Monday, March 20, 2017
We did an extra class on Sunday evening as a makeup for missing the first class. This class is actually a beginner class, but there's still value, just working around other dogs. The retriever mix she took a dislike to at the beginning of this session was supposed to be there and I was eager to see if she'd made any headway on look-at-that. Unfortunately they didn't show up.
We did several sessions working on cue discrimination (multiple uses of one prop) and obstacle discrimination (separate behaviors, different props).
Our first session (no video) was working the difference between getting "hands" (two-on) vs. "out" (go around); prop was a small upside-down bucket. Gimme found this very challenging. A big part of the challenge was simply working around strange dogs (3). She'd never gone around a low prop before, so this was it's own challenge. Initially she couldn't even follow my hand luring her around the bucket. I need to slow the luring hand down until I found a speed she could focus on. It took awhile, but we were able to get the "out". Once I engaged her working brain, then we did some work switching between the two behaviors.
Our next session was working the difference between "box" and "out"; prop was a low box (again no video). This again was a new concept, since she'd never gone around a prop she could get in. "Box" is one of her favorite behaviors and the box was big enough she could still manage to get a foot or two in it, while following my luring hand, making this even more challenging. I resorted to tipping the box up on its end to introduce the idea. The next step was tipping the box up on its side. Then I laid it out flat, but stepped in the box to block her from getting in as I lured her around. It took awhile but when she had the concept, then I was able to switch between the two behaviors.
"hands" vs "table" video - This time we were to work on "hands" (2 on) vs. "table" (4 on) for the same prop. Gimme finds this very hard at the best of times. You can see how close the nearest dog was and there were two others working at the same time. I often have to use "wait" to slow her down, so I can reward not-doing. Probably the only issue with teaching a dog to freeshape is their lifelong tendency to tossing behaviors at you when they want another treat, which with Gimme is all the time. Then again, as much as she wants to drive the train all the time, this likely would have been an issue even without her learning freeshaping so young. Teaching her there is value in being still is an ongoing issue. Jo came by and was coaching me. Her first suggestion was for me to have Gimme wait briefly before getting the treat, so she would get rewarded for holding the position (to counteract the stealth foot-on). The next suggestion was to separate the "yes" and the reward, for clarity. The other thing I have to do is to slow down, because I get caught up in Gimme's energy, instead of her responding to mine. When I get all my skills right, she does do better. I am fortunate to have Jo as our instructor, since she has a good eye.
"over" vs "below" video - Again hard work to listen. She gets it right a few times and then starts getting too demanding for treats, so we switch to her self-control-food exercise. Jo thinks she's not exercising self control, but rather giving me the control. I'm not sure what I think about this idea. At some level I think she has to exercise self control to give me control, so perhaps its a moot point. In any case, its been an effective way to slow her (and me?) down and get back to being more thoughtful. Her very next try, she almost does it wrong, but then catches herself and realizes what I said and does it right, for which she got a jackpot. Of course her next rep is wrong and then overall she gets more wrong than right. This (all these exercises) need to be worked on at home when the weather gets better. Since its so hard for her to begin with, I think she needs to be learning these things in a less distracting environment.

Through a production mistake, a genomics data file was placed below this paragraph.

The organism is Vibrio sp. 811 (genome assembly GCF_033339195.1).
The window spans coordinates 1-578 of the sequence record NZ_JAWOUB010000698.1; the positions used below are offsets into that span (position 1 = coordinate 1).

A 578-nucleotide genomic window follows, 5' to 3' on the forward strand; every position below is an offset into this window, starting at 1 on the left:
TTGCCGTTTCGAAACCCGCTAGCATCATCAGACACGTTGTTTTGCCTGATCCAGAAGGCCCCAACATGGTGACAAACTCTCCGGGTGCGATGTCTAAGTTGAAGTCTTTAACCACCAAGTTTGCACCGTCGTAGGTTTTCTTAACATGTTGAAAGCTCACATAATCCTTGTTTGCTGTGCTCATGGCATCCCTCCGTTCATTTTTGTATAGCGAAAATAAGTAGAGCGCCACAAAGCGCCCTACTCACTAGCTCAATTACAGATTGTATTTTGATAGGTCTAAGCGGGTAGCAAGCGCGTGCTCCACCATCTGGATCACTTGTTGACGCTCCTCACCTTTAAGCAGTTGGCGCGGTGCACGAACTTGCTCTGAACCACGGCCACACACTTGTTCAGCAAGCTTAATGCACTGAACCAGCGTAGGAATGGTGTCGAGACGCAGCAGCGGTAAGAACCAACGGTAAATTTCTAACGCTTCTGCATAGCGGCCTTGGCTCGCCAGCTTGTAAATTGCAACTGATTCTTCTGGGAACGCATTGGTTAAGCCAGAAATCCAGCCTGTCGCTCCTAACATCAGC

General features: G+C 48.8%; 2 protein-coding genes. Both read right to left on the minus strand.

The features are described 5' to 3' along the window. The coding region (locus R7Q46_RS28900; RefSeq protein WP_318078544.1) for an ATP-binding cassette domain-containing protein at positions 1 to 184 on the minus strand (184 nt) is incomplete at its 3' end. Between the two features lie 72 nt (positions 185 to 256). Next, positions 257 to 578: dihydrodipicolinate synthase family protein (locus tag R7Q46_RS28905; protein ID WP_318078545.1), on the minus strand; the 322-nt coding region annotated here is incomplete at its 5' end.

"box" vs "table" video - This is just hard work, though I think easier than the cue discrimination exercises we'd been doing. When we work on this at home, I want to first teach these behaviors with some distance, so I get my own movement out of the picture. Jo thinks when I'm making her wait to do a behavior (trying to get her to understand not-doing has value), I should wait for her to offer me eye contact before I reward her with a cue. Her thinking is, since Gimme really wants to work, then having her ask to work with eye contact builds on self control. We haven't done much with eye contact for awhile, so I should probably work on this at home to remind her how the game works.
hold on prop video - The goal was to have the dog hold in/on the prop. Note how many variations Gimme offers. For the first "table" I counted 7 other behaviors - such as, shifting, tap dancing, head bobs, sits, downs, re-positioning herself, head turn... For "box" I counted 6 other behaviors.
hold on prop 2 video - This time we just did the one "box" and I focused on rewarding more stillness. Clearly this will be a work in progress.
This class was a lot of mental work. Also, since the dogs were working all at once instead of taking turns on the floor, it was much more working time than usual. Gimme slept soundly most of the way home, but then was wide awake and ready to be home.